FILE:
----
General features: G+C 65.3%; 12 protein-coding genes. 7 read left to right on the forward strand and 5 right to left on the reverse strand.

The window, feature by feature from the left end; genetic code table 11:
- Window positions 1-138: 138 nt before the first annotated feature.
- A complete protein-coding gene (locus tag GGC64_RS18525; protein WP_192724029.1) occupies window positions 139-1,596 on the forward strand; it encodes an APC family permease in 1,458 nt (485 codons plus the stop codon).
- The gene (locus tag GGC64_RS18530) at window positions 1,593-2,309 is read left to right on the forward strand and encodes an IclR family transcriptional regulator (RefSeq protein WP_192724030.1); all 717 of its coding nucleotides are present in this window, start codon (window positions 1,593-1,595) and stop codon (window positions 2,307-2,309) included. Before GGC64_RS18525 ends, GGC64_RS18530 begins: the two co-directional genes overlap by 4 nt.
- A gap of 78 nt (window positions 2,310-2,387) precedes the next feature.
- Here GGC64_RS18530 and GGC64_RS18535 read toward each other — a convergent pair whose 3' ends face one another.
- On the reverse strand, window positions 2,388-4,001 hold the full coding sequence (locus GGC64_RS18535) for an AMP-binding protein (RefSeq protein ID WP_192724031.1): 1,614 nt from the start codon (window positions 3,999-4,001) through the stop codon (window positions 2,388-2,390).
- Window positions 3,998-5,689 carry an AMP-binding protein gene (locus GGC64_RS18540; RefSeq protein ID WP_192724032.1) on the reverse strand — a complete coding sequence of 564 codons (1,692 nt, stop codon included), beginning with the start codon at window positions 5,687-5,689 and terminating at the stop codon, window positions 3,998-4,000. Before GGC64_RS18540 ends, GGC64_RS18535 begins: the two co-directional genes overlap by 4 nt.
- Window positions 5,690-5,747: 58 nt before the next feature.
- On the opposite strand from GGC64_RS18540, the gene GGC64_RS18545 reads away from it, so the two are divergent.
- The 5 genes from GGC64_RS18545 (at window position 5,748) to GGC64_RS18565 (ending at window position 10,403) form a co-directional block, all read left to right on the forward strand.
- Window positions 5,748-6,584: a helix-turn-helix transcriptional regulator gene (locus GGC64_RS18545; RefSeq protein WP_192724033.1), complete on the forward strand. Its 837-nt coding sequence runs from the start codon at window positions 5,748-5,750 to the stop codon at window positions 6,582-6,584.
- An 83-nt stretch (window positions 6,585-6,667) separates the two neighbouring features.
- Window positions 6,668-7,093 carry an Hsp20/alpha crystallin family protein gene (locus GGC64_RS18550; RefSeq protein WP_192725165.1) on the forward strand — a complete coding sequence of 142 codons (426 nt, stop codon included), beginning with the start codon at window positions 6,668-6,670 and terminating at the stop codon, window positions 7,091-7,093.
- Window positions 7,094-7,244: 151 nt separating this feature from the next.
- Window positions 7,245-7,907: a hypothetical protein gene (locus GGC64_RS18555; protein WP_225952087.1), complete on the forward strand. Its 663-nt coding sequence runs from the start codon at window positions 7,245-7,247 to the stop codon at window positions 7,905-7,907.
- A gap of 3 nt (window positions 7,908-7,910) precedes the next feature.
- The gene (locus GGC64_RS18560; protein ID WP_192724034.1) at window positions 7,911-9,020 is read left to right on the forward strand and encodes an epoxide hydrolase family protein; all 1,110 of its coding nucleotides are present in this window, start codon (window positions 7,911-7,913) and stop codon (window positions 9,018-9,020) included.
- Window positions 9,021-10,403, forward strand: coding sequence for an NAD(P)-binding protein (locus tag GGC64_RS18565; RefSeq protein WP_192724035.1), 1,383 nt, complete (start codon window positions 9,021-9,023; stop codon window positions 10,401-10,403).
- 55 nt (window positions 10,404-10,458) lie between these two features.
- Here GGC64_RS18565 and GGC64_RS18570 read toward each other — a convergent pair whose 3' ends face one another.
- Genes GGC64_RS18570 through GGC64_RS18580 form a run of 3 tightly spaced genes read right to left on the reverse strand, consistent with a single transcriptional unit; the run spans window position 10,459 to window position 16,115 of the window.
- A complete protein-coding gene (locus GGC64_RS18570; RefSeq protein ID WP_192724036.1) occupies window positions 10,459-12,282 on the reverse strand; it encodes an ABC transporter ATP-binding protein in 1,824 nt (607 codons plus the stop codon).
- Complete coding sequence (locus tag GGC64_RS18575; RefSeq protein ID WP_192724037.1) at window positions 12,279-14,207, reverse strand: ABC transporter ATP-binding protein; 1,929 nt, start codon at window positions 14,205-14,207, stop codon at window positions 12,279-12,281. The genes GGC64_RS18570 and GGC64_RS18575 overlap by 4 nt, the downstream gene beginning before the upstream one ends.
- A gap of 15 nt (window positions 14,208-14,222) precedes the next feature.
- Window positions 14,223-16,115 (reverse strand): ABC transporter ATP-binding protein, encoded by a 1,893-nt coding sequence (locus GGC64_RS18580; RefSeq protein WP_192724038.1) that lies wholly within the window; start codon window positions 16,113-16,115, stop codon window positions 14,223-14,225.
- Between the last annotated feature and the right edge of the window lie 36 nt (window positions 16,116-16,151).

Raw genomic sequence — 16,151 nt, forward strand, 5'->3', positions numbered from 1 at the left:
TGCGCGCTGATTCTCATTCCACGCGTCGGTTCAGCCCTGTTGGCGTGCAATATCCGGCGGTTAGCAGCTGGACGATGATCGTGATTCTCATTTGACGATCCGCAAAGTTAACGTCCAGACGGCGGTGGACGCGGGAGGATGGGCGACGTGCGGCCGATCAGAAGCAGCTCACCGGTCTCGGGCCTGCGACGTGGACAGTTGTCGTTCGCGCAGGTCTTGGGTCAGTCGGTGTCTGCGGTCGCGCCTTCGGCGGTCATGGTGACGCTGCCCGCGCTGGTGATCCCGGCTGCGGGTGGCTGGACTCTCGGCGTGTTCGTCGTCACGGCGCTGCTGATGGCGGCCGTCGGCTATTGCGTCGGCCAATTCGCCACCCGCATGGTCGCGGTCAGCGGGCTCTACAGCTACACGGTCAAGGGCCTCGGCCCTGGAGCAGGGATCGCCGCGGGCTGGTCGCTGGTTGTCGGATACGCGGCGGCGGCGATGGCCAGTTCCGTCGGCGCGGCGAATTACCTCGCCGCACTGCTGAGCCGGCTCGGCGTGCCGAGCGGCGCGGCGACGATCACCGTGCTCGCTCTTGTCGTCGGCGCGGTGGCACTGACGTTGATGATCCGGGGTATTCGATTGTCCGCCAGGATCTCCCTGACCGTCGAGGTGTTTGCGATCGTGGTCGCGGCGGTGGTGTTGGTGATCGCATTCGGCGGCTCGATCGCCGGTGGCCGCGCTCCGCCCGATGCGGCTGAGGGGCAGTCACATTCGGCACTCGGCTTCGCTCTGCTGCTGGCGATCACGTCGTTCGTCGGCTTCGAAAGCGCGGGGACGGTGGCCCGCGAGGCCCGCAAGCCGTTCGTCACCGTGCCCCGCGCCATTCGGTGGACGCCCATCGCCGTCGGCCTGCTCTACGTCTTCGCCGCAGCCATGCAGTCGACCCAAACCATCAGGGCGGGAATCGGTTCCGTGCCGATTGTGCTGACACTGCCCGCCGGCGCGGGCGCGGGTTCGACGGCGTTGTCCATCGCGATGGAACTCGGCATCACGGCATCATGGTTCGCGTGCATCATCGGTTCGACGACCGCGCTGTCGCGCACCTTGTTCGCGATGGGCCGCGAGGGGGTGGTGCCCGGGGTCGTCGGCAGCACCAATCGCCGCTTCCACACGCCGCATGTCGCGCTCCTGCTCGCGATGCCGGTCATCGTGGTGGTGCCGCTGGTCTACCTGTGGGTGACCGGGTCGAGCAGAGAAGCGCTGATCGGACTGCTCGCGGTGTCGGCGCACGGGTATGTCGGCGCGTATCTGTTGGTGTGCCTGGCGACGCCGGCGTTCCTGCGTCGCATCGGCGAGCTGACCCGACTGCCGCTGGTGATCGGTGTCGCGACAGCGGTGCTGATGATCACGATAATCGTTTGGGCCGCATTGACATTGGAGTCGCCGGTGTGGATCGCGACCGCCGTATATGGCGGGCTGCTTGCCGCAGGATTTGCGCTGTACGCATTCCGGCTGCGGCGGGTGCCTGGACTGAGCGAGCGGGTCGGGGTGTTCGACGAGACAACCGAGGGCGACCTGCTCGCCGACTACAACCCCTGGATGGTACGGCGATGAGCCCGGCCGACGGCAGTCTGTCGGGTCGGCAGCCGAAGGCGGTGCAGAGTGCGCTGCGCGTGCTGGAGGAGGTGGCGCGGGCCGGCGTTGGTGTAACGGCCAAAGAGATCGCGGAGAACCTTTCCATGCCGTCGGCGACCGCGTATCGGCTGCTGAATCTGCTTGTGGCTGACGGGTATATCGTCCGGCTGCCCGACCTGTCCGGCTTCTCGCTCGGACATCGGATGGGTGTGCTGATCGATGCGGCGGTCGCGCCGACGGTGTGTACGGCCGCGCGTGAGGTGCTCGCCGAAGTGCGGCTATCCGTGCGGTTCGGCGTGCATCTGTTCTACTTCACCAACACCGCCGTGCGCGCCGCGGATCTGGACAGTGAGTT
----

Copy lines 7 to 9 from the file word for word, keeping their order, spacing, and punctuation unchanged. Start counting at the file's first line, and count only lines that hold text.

- Here GGC64_RS18530 and GGC64_RS18535 read toward each other — a convergent pair whose 3' ends face one another.
- On the reverse strand, window positions 2,388-4,001 hold the full coding sequence (locus GGC64_RS18535) for an AMP-binding protein (RefSeq protein ID WP_192724031.1): 1,614 nt from the start codon (window positions 3,999-4,001) through the stop codon (window positions 2,388-2,390).
- Window positions 3,998-5,689 carry an AMP-binding protein gene (locus GGC64_RS18540; RefSeq protein ID WP_192724032.1) on the reverse strand — a complete coding sequence of 564 codons (1,692 nt, stop codon included), beginning with the start codon at window positions 5,687-5,689 and terminating at the stop codon, window positions 3,998-4,000. Before GGC64_RS18540 ends, GGC64_RS18535 begins: the two co-directional genes overlap by 4 nt.